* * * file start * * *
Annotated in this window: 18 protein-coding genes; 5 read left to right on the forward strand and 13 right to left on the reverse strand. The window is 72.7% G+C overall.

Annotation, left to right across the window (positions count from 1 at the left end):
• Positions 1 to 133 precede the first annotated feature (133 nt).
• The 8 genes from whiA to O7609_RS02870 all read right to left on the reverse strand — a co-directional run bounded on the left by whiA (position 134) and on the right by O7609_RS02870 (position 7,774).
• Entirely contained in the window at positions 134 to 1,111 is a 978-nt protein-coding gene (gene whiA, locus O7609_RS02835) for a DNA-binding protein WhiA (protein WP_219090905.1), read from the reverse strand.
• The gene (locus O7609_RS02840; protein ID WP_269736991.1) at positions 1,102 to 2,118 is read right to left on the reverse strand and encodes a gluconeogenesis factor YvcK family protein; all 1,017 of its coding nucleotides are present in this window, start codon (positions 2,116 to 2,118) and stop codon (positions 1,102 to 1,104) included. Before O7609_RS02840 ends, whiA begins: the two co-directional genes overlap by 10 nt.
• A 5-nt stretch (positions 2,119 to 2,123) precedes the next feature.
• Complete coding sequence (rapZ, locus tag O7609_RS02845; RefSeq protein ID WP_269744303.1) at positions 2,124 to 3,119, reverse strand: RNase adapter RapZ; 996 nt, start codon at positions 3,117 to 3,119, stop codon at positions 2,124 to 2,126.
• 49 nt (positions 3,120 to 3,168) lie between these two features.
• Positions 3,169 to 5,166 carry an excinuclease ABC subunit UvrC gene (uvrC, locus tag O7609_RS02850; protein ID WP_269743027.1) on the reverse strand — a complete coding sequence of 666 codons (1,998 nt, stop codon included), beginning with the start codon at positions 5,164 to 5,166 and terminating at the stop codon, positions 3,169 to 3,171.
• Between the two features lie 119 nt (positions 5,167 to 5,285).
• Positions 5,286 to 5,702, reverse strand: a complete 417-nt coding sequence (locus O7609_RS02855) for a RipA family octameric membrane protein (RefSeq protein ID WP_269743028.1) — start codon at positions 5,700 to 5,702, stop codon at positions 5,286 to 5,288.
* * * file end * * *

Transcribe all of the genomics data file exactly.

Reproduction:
Annotated in this window: 18 protein-coding genes; 5 read left to right on the forward strand and 13 right to left on the reverse strand. The window is 72.7% G+C overall.

Annotation, left to right across the window (positions count from 1 at the left end):
• Positions 1 to 133 precede the first annotated feature (133 nt).
• The 8 genes from whiA to O7609_RS02870 all read right to left on the reverse strand — a co-directional run bounded on the left by whiA (position 134) and on the right by O7609_RS02870 (position 7,774).
• Entirely contained in the window at positions 134 to 1,111 is a 978-nt protein-coding gene (gene whiA, locus O7609_RS02835) for a DNA-binding protein WhiA (protein WP_219090905.1), read from the reverse strand.
• The gene (locus O7609_RS02840; protein ID WP_269736991.1) at positions 1,102 to 2,118 is read right to left on the reverse strand and encodes a gluconeogenesis factor YvcK family protein; all 1,017 of its coding nucleotides are present in this window, start codon (positions 2,116 to 2,118) and stop codon (positions 1,102 to 1,104) included. Before O7609_RS02840 ends, whiA begins: the two co-directional genes overlap by 10 nt.
• A 5-nt stretch (positions 2,119 to 2,123) precedes the next feature.
• Complete coding sequence (rapZ, locus tag O7609_RS02845; RefSeq protein ID WP_269744303.1) at positions 2,124 to 3,119, reverse strand: RNase adapter RapZ; 996 nt, start codon at positions 3,117 to 3,119, stop codon at positions 2,124 to 2,126.
• 49 nt (positions 3,120 to 3,168) lie between these two features.
• Positions 3,169 to 5,166 carry an excinuclease ABC subunit UvrC gene (uvrC, locus tag O7609_RS02850; protein ID WP_269743027.1) on the reverse strand — a complete coding sequence of 666 codons (1,998 nt, stop codon included), beginning with the start codon at positions 5,164 to 5,166 and terminating at the stop codon, positions 3,169 to 3,171.
• Between the two features lie 119 nt (positions 5,167 to 5,285).
• Positions 5,286 to 5,702, reverse strand: a complete 417-nt coding sequence (locus O7609_RS02855) for a RipA family octameric membrane protein (RefSeq protein ID WP_269743028.1) — start codon at positions 5,700 to 5,702, stop codon at positions 5,286 to 5,288.